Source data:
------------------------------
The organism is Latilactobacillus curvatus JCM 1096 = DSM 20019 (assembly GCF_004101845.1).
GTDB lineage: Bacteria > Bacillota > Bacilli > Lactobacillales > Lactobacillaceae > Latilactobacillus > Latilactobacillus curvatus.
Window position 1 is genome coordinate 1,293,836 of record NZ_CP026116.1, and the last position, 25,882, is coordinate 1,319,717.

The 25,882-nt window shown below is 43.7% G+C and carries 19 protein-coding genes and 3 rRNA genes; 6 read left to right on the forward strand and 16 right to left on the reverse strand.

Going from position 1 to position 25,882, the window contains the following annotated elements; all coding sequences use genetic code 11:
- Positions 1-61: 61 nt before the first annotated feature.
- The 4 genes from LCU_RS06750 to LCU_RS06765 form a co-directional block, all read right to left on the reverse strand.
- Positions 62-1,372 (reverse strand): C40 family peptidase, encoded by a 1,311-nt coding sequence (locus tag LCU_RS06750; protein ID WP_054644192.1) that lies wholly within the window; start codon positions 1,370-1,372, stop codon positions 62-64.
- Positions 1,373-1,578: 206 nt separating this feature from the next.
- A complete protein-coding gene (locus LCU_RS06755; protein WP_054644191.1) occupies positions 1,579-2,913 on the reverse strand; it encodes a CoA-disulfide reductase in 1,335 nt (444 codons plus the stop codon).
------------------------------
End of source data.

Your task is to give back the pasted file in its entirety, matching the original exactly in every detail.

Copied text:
The organism is Latilactobacillus curvatus JCM 1096 = DSM 20019 (assembly GCF_004101845.1).
GTDB lineage: Bacteria > Bacillota > Bacilli > Lactobacillales > Lactobacillaceae > Latilactobacillus > Latilactobacillus curvatus.
Window position 1 is genome coordinate 1,293,836 of record NZ_CP026116.1, and the last position, 25,882, is coordinate 1,319,717.

The 25,882-nt window shown below is 43.7% G+C and carries 19 protein-coding genes and 3 rRNA genes; 6 read left to right on the forward strand and 16 right to left on the reverse strand.

Going from position 1 to position 25,882, the window contains the following annotated elements; all coding sequences use genetic code 11:
- Positions 1-61: 61 nt before the first annotated feature.
- The 4 genes from LCU_RS06750 to LCU_RS06765 form a co-directional block, all read right to left on the reverse strand.
- Positions 62-1,372 (reverse strand): C40 family peptidase, encoded by a 1,311-nt coding sequence (locus tag LCU_RS06750; protein ID WP_054644192.1) that lies wholly within the window; start codon positions 1,370-1,372, stop codon positions 62-64.
- Positions 1,373-1,578: 206 nt separating this feature from the next.
- A complete protein-coding gene (locus LCU_RS06755; protein WP_054644191.1) occupies positions 1,579-2,913 on the reverse strand; it encodes a CoA-disulfide reductase in 1,335 nt (444 codons plus the stop codon).